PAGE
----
The other three featurettes are production-oriented. In “Exploring the Craft: Make-Up Techniques,” we get a five-minute look at how the severe radiation burns were accomplished, and how due to sensitivity issues the full extent of radiation sickness was not portrayed. “Breaching the Hull” also runs five minutes, and deals exclusively with the aforementioned running of the K-19 through the ice sheet. Featuring a discussion with the visual effects supervisor, we see how miniatures were used to accomplish this rather stunning sequence. Lastly, in the twelve-minute “It’s In The Details,” we’re shown just how much trouble the crew went through to ensure authenticity. By assembling the original factory blueprints and a team of former Soviet navy experts, the production team assures us they worked meticulously to recreate the real K-19, and we have no reason to doubt them.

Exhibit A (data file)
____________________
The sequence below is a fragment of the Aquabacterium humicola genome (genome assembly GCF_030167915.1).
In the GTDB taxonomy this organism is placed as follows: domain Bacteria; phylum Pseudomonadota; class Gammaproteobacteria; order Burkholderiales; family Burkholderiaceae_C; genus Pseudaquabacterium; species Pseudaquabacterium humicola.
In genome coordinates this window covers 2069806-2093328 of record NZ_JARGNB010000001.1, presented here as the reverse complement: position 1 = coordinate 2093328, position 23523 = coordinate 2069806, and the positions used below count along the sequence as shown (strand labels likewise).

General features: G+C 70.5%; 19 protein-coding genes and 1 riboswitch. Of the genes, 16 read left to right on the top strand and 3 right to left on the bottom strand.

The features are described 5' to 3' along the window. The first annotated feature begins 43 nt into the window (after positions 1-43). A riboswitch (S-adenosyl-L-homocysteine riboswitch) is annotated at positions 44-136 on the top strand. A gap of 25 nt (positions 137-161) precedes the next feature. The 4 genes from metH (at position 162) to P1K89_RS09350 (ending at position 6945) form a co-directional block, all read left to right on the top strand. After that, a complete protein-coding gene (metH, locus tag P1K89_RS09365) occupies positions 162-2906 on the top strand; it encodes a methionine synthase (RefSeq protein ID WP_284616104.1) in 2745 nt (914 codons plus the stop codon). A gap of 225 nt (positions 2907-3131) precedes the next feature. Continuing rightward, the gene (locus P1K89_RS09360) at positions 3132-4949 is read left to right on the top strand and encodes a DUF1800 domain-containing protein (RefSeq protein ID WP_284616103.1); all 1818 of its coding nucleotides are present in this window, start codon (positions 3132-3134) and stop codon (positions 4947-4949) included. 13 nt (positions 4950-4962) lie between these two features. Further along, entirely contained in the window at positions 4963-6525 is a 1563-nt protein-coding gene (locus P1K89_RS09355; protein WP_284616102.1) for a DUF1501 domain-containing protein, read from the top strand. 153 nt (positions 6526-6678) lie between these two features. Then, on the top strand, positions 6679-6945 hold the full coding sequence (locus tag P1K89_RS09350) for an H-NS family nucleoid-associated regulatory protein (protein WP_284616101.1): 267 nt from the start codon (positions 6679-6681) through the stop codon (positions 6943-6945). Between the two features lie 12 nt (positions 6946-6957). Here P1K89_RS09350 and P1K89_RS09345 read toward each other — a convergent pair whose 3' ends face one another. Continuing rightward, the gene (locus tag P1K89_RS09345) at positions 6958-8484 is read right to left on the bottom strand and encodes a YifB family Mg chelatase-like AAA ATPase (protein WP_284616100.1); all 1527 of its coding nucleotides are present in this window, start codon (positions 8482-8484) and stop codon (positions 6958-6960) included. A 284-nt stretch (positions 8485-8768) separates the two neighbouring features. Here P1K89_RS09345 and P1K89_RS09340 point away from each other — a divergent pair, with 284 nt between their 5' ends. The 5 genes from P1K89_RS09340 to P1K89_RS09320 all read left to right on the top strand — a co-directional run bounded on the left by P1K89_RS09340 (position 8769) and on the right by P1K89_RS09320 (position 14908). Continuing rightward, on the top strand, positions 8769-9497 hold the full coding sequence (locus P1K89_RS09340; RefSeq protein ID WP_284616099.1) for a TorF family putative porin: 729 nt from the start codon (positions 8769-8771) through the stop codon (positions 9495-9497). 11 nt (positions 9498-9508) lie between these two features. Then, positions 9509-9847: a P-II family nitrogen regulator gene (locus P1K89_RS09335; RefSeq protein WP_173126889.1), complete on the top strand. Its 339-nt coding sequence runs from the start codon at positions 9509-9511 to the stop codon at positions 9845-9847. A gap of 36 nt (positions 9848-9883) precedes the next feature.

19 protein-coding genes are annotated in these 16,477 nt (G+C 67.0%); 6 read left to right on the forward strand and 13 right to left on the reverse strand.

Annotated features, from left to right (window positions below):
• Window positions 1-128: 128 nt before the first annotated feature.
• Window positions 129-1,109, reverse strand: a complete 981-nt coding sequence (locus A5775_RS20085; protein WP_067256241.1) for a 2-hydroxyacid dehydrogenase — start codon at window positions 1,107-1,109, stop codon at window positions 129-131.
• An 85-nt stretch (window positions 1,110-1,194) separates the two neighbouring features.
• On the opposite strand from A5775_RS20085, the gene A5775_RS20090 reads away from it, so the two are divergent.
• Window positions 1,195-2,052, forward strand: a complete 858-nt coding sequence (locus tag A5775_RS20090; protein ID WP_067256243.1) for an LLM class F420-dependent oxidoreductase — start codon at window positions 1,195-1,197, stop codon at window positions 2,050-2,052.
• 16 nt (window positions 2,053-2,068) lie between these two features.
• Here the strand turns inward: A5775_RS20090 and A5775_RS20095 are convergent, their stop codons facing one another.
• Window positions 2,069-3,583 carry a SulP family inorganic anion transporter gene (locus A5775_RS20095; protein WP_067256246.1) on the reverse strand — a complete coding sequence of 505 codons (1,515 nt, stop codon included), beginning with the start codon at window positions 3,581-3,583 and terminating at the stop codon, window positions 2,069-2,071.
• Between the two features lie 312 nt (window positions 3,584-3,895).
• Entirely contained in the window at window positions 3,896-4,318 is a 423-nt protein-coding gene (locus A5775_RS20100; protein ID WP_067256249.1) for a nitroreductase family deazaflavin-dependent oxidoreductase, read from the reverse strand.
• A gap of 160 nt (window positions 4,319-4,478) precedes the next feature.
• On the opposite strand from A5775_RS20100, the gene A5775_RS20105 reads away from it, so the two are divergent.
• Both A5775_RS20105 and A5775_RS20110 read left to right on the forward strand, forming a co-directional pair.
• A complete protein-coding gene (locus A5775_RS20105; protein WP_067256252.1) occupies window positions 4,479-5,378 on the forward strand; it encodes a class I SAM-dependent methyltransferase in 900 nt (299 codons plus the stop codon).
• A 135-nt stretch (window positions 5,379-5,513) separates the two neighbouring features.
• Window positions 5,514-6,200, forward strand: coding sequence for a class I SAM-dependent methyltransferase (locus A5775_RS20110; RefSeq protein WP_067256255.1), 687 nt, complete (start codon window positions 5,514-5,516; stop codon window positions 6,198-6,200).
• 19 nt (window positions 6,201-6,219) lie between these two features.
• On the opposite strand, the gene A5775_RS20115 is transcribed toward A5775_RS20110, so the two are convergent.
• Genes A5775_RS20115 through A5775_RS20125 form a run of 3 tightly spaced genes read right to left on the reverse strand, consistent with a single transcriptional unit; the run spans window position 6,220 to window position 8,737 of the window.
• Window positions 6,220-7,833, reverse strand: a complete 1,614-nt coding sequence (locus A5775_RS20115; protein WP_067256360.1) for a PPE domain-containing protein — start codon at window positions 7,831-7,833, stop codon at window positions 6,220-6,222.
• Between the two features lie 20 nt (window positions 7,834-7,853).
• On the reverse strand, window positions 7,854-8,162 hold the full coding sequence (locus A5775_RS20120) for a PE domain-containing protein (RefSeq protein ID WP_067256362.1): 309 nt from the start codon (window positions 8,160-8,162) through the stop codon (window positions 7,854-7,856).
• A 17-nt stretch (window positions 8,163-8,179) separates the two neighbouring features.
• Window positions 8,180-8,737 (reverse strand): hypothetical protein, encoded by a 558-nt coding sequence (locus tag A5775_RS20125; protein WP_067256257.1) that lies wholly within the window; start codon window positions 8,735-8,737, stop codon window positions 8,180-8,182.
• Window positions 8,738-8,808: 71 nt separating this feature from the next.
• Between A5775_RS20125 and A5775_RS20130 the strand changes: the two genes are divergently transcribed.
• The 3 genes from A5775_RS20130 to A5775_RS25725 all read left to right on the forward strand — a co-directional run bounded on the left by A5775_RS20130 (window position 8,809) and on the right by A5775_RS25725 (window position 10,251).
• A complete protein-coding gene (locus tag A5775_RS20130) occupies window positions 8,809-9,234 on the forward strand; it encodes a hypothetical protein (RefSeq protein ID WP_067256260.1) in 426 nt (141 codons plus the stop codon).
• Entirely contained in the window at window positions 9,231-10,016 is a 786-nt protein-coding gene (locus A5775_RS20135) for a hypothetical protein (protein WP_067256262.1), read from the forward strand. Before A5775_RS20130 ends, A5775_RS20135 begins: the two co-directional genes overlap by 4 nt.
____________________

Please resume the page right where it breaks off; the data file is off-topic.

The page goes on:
Closing out the extras is the film’s theatrical trailer.

The Movie: B-. A decent submarine film that features a true human drama.

The Look: A-. Spot-on cinematography combined with an almost-flawless transfer.

The Sound: B+. A handful of scenes allow for an explosive audio experience.

The Extras: B. An extensive look at the film’s production aspects make these worth checking out.

Overall: B. K-19: The Widowmaker is an intriguing movie filled with a couple sensational scenes.